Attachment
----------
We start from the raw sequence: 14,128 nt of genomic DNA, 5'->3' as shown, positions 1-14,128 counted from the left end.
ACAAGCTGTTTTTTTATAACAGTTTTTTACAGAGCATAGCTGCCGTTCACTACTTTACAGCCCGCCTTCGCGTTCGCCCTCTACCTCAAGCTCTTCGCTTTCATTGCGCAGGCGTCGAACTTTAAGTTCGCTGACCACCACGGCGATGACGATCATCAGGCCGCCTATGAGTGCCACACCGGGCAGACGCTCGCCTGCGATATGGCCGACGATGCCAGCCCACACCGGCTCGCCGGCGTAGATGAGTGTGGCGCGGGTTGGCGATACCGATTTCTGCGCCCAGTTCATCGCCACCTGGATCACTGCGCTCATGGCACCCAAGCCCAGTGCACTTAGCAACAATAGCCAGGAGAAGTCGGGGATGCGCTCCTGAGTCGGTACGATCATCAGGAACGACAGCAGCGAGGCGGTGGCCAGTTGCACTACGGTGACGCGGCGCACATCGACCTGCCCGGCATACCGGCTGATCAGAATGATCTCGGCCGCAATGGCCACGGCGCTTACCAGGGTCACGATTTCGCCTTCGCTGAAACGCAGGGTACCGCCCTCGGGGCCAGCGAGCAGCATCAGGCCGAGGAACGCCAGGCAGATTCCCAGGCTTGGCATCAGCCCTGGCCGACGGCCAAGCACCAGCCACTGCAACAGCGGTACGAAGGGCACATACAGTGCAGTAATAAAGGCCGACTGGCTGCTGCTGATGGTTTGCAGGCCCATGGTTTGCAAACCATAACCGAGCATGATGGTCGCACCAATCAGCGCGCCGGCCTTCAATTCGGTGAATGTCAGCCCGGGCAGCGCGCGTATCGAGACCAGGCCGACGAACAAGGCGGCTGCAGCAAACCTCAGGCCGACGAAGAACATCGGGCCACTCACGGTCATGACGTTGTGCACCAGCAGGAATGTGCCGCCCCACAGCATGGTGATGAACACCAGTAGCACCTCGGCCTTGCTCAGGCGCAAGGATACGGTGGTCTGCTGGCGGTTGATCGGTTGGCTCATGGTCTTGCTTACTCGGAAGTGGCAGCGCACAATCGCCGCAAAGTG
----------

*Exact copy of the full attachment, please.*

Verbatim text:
We start from the raw sequence: 14,128 nt of genomic DNA, 5'->3' as shown, positions 1-14,128 counted from the left end.
ACAAGCTGTTTTTTTATAACAGTTTTTTACAGAGCATAGCTGCCGTTCACTACTTTACAGCCCGCCTTCGCGTTCGCCCTCTACCTCAAGCTCTTCGCTTTCATTGCGCAGGCGTCGAACTTTAAGTTCGCTGACCACCACGGCGATGACGATCATCAGGCCGCCTATGAGTGCCACACCGGGCAGACGCTCGCCTGCGATATGGCCGACGATGCCAGCCCACACCGGCTCGCCGGCGTAGATGAGTGTGGCGCGGGTTGGCGATACCGATTTCTGCGCCCAGTTCATCGCCACCTGGATCACTGCGCTCATGGCACCCAAGCCCAGTGCACTTAGCAACAATAGCCAGGAGAAGTCGGGGATGCGCTCCTGAGTCGGTACGATCATCAGGAACGACAGCAGCGAGGCGGTGGCCAGTTGCACTACGGTGACGCGGCGCACATCGACCTGCCCGGCATACCGGCTGATCAGAATGATCTCGGCCGCAATGGCCACGGCGCTTACCAGGGTCACGATTTCGCCTTCGCTGAAACGCAGGGTACCGCCCTCGGGGCCAGCGAGCAGCATCAGGCCGAGGAACGCCAGGCAGATTCCCAGGCTTGGCATCAGCCCTGGCCGACGGCCAAGCACCAGCCACTGCAACAGCGGTACGAAGGGCACATACAGTGCAGTAATAAAGGCCGACTGGCTGCTGCTGATGGTTTGCAGGCCCATGGTTTGCAAACCATAACCGAGCATGATGGTCGCACCAATCAGCGCGCCGGCCTTCAATTCGGTGAATGTCAGCCCGGGCAGCGCGCGTATCGAGACCAGGCCGACGAACAAGGCGGCTGCAGCAAACCTCAGGCCGACGAAGAACATCGGGCCACTCACGGTCATGACGTTGTGCACCAGCAGGAATGTGCCGCCCCACAGCATGGTGATGAACACCAGTAGCACCTCGGCCTTGCTCAGGCGCAAGGATACGGTGGTCTGCTGGCGGTTGATCGGTTGGCTCATGGTCTTGCTTACTCGGAAGTGGCAGCGCACAATCGCCGCAAAGTG